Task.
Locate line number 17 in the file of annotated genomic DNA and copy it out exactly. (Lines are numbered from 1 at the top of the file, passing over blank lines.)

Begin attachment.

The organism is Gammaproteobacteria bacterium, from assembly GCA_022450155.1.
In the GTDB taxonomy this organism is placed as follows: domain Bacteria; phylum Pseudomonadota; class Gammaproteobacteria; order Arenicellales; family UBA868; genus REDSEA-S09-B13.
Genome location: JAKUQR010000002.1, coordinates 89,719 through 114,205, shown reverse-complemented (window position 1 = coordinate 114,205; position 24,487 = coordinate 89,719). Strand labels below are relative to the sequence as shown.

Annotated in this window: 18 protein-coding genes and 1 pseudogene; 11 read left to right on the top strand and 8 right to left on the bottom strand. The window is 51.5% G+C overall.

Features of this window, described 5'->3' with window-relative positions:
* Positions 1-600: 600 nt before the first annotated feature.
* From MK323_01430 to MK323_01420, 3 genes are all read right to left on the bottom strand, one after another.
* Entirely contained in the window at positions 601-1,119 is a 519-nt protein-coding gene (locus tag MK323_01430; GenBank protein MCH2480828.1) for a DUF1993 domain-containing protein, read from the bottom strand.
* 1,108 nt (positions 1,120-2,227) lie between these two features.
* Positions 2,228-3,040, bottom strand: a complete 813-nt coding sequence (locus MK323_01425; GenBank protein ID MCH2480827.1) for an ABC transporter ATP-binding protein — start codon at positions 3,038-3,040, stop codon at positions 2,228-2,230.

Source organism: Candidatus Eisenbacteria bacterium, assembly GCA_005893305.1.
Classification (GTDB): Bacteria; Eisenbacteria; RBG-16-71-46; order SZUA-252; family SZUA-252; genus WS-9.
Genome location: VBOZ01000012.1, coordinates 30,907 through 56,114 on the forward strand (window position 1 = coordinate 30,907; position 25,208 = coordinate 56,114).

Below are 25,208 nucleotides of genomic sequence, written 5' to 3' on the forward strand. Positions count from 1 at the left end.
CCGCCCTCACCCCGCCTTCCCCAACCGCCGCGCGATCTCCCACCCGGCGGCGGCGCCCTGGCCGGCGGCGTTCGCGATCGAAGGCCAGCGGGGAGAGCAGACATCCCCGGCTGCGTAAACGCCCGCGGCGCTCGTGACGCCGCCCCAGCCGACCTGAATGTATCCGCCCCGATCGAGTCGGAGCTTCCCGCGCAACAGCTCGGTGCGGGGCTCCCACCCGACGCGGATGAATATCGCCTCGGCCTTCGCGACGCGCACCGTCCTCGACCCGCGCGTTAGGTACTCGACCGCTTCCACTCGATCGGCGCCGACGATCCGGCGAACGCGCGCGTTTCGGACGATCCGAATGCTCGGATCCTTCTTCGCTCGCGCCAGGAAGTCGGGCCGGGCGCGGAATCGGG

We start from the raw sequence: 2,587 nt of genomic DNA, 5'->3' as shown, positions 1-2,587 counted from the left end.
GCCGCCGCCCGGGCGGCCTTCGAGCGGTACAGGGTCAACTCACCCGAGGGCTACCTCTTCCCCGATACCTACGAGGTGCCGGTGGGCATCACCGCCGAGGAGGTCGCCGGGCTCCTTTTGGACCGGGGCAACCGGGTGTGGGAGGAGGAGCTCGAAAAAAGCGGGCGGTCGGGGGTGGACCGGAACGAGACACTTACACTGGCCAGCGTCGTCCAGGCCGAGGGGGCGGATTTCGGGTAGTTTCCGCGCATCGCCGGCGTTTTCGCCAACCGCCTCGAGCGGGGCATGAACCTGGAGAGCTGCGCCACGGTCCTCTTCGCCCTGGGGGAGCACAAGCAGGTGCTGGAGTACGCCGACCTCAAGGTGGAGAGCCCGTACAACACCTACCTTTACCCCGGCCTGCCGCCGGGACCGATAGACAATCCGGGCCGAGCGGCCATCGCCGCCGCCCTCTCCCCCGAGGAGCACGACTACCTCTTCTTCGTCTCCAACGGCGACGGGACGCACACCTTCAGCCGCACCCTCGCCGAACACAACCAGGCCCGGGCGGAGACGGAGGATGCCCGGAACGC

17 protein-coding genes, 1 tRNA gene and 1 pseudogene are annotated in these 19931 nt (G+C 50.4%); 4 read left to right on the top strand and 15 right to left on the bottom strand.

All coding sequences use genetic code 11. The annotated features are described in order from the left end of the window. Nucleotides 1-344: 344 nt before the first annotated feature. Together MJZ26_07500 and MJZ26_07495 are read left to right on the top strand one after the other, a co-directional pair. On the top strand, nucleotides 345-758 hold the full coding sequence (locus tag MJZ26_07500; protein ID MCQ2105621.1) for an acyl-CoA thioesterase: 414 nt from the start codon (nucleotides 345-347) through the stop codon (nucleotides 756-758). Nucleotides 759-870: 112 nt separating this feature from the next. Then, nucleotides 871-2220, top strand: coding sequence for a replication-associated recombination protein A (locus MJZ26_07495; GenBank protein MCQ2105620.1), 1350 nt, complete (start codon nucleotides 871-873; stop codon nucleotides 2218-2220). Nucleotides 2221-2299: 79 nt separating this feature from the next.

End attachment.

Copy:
GCCGCCGCCCGGGCGGCCTTCGAGCGGTACAGGGTCAACTCACCCGAGGGCTACCTCTTCCCCGATACCTACGAGGTGCCGGTGGGCATCACCGCCGAGGAGGTCGCCGGGCTCCTTTTGGACCGGGGCAACCGGGTGTGGGAGGAGGAGCTCGAAAAAAGCGGGCGGTCGGGGGTGGACCGGAACGAGACACTTACACTGGCCAGCGTCGTCCAGGCCGAGGGGGCGGATTTCGGGTAGTTTCCGCGCATCGCCGGCGTTTTCGCCAACCGCCTCGAGCGGGGCATGAACCTGGAGAGCTGCGCCACGGTCCTCTTCGCCCTGGGGGAGCACAAGCAGGTGCTGGAGTACGCCGACCTCAAGGTGGAGAGCCCGTACAACACCTACCTTTACCCCGGCCTGCCGCCGGGACCGATAGACAATCCGGGCCGAGCGGCCATCGCCGCCGCCCTCTCCCCCGAGGAGCACGACTACCTCTTCTTCGTCTCCAACGGCGACGGGACGCACACCTTCAGCCGCACCCTCGCCGAACACAACCAGGCCCGGGCGGAGACGGAGGATGCCCGGAACGC